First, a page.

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On contemporary Caracas Arthur

Fear and the City

In an old Venezuelan folk song, caraqueno musician Johnny Quiroz eulogizes his city; “Caracas, ciudad hermosa, tu eres bella, Caracas” glows the popular chorus, proclaiming the city’s beauty. To a contemporary North American audience, however, Quiroz’ civic boosterism might come as a bit of a shock. Caracas, we are told, is a city in sharp decline. In recent years, news agencies have inundated us with stories chronicling the Venezuelan capital’s unraveling; narratives of homicide, kidnapping, and widespread violence have become central features of mainstream renderings of the city.

The privatization of military services is a worldwide business

„The Privatization of War“

A mapping project done in collaboration with Lize Mogel, is published in the Brooklyn Rail this month. it's been scaled down and edited from a much larger size, but still suitable for framing. If you don't live in Brooklyn or can't find a copy of the Rail, you can also download the map online at:

Colombia as Laboratory and Iraq as Large-Scale Application

The Privatization of War

The Privatization of War

The privatization of military services is a worldwide business worth $200 billion a year. PMCs are an enormous part of this economy, offering "products" from logistics (such as building and managing military camps and prisons) to strategic support (radar and surveillance) to open combat and special sabotage missions. PMC corporations are based globally, and recruit heavily in the global south.

5 Factories – Worker Control in Venezuela

5 Fabriken

In their second film regarding political and social change in Venezuela, after “Venezuela from Below”, Azzellini and Ressler focus on the industrial sector in “5 Factories–Worker Control in Venezuela“. The changes in Venezuela's productive sphere are demonstrated with five large companies in various regions: a textile company, aluminum works, a tomato factory, a cocoa factory and a paper factory. The workers are struggling for different forms of co- or self-management supported by credits from the government.

Radical social transformation in Venezuela under Hugo Chávez

Reversing the Process of Exclusion

When he took over the Venezuelan presidency on February 2, 1999, the former army colonel Hugo Chávez ended what had de facto been forty years of two-party rule by the social democratic Acción Democrática and the social Christian Copei.1 These two parties represented a constantly shrinking percentage of the population in the world’s fourth biggest exporter of crude oil: mostly, the upper class linked to the pension model of the state-run oil sector, and the middle class, growing poorer since the 1980s.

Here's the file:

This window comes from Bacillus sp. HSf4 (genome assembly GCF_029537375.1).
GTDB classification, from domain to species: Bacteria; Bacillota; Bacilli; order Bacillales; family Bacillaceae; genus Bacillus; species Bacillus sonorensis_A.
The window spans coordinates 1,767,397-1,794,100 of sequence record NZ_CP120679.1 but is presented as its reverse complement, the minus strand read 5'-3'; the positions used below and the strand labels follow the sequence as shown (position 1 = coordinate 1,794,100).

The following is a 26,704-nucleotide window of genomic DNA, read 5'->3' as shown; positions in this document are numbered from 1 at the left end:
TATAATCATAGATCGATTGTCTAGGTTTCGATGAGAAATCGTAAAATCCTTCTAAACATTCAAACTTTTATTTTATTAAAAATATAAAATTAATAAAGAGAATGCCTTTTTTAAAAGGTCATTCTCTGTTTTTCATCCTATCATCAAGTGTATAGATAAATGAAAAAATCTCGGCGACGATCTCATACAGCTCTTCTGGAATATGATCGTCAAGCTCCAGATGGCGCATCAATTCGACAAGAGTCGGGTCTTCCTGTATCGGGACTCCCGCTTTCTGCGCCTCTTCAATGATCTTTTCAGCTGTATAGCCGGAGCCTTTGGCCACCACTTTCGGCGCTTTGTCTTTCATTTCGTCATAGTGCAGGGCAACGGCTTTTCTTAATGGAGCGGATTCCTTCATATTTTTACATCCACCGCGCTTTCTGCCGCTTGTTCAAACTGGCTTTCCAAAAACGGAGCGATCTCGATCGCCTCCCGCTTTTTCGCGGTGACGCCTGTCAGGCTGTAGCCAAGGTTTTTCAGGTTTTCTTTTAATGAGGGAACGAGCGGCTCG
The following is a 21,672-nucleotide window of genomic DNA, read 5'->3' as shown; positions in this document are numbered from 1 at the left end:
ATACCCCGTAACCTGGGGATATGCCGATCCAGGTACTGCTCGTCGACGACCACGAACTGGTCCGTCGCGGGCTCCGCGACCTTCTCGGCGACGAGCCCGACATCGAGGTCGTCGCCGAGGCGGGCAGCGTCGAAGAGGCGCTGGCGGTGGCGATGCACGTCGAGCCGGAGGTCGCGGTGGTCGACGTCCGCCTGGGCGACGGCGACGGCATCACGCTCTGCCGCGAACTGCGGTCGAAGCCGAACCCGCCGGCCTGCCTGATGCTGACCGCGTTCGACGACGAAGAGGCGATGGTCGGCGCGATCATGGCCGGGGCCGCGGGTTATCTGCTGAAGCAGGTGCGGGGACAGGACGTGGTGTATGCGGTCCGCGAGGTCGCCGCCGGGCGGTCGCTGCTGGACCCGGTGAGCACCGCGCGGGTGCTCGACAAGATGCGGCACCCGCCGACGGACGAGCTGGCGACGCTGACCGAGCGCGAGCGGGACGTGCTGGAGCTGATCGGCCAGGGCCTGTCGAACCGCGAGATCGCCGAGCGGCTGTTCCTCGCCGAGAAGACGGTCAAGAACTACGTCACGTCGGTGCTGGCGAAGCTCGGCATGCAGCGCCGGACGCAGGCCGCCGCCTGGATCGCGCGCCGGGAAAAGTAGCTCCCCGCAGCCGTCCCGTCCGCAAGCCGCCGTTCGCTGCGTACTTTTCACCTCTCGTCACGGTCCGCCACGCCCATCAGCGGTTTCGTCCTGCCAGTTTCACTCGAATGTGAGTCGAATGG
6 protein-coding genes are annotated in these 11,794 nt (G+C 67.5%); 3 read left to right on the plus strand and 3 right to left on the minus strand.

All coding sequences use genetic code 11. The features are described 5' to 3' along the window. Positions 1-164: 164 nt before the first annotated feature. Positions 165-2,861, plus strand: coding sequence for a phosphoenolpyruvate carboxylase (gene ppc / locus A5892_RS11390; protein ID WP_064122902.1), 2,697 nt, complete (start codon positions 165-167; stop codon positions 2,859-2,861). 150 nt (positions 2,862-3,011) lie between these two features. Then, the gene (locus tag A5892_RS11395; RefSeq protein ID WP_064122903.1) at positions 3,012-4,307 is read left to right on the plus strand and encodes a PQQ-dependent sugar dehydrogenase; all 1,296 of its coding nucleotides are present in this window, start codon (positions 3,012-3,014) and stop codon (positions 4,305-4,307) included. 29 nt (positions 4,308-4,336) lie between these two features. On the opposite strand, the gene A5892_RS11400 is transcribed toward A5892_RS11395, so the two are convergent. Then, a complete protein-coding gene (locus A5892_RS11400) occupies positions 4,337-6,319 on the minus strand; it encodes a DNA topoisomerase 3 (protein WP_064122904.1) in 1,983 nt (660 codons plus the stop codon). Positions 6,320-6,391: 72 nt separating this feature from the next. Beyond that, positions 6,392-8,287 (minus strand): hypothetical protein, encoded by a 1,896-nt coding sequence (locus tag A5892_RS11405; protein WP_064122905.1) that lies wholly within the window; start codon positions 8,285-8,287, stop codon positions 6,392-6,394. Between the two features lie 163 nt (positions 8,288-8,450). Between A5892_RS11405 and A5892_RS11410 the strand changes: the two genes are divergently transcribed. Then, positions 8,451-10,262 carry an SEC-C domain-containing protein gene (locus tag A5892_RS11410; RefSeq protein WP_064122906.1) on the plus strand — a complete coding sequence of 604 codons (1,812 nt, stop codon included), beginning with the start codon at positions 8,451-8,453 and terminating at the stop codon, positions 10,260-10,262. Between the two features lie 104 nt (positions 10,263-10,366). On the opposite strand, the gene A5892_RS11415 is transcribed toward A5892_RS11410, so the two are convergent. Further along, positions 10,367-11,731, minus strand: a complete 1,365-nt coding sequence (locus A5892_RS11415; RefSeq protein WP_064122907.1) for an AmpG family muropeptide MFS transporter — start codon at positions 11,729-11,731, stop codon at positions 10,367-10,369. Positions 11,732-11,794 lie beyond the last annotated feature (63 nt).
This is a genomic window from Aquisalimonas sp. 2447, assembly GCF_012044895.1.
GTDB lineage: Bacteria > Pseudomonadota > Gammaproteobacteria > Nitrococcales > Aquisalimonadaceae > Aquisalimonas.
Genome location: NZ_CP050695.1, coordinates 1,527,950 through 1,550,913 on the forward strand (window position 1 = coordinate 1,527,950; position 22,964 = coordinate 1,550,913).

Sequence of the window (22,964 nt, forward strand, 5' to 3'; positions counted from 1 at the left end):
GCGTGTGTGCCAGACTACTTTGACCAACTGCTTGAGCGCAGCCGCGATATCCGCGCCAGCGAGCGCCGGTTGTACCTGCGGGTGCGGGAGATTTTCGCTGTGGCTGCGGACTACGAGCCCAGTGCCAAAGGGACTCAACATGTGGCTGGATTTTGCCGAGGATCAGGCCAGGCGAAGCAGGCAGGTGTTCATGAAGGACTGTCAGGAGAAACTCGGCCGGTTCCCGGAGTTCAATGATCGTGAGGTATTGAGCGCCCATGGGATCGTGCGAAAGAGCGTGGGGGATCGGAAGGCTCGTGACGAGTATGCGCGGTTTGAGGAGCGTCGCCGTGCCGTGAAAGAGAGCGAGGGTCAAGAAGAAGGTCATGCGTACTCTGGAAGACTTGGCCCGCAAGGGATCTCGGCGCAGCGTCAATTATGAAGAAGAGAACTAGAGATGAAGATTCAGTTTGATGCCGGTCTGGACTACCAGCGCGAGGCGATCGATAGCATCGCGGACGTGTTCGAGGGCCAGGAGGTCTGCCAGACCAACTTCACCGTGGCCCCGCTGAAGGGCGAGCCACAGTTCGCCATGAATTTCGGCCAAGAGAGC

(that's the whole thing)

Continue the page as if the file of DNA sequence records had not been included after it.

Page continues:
The voice of the rank and file of the Bolivarian Revolution

"Venezuela from below"

Dario Azzellini is the co-director of the new documentary film "Venezuela from below". Jorge Martin interviewed him for Hands Off Venezuela about the film and his views on the Bolivarian revolution.

Jorge Martin How did you get the idea for the film and what are your links with the Bolivarian revolution?

Venezuela from Below

Venezuela from Below

In Venezuela, a profound social transformation identified as the Bolivarian process has been underway since Hugo Chávez's governmental takeover in 1998. It concerns a broad process of self organization, from which has developed a progressive constitution, a labor law, new educational possibilities, and a number of further reforms for the impoverished majority of the population of what is potentially a wealthy state.

The Script of Destabilization as Applied to Venezuela

These days the audience of Venezuela’s four most important private TV-channels must have the impression that there is a popular revolt against the Chávez government going on. Globovision is in a leading position with an uninterrupted live program. The local news-source for CNN is selling the idea of street fighting throughout the whole country. Even images of two burning litterbags or simply some rocks lying around are supported with dramatic music while aggressive politicians from the opposition talk about a supposed dictatorship and make calls for disobedience.



The video "Disobbedienti" thematizes the Disobbedienti's origins, political bases, and forms of direct action on the basis of conversations with seven members of the movement.
The Disobbedienti emerged from the Tute Bianche during the demonstrations against the G8 summit in Genoa in July 2001. The "Tute Bianche" were the white-clad Italian activists who used their bodies - protected by foam rubber, tires, helmets, gas masks, and homemade shields - in direct acts and demonstrations as weapons of civil disobedience.

An interview with TUTE BIANCHE activists CHIARA CASSURINO and FEDERICO MARTELLONI on mobilizing after the G8 Summit in Genoa

Tute Bianche

Ever since the protests against the G8 Summit in Genoa, tute bianche (“white overalls”) have appeared again and again in the international press. As they have been for some time, they are now a public presence like hardly any other leftist radical group in Europe. They’re still on the offensive and have concrete plans for mobilization plans for the future. Tute bianche activists Chiara Cassurino from Genoa and Federico Martelloni from Bologna clarify the beginnings and background of this Italian form of activism.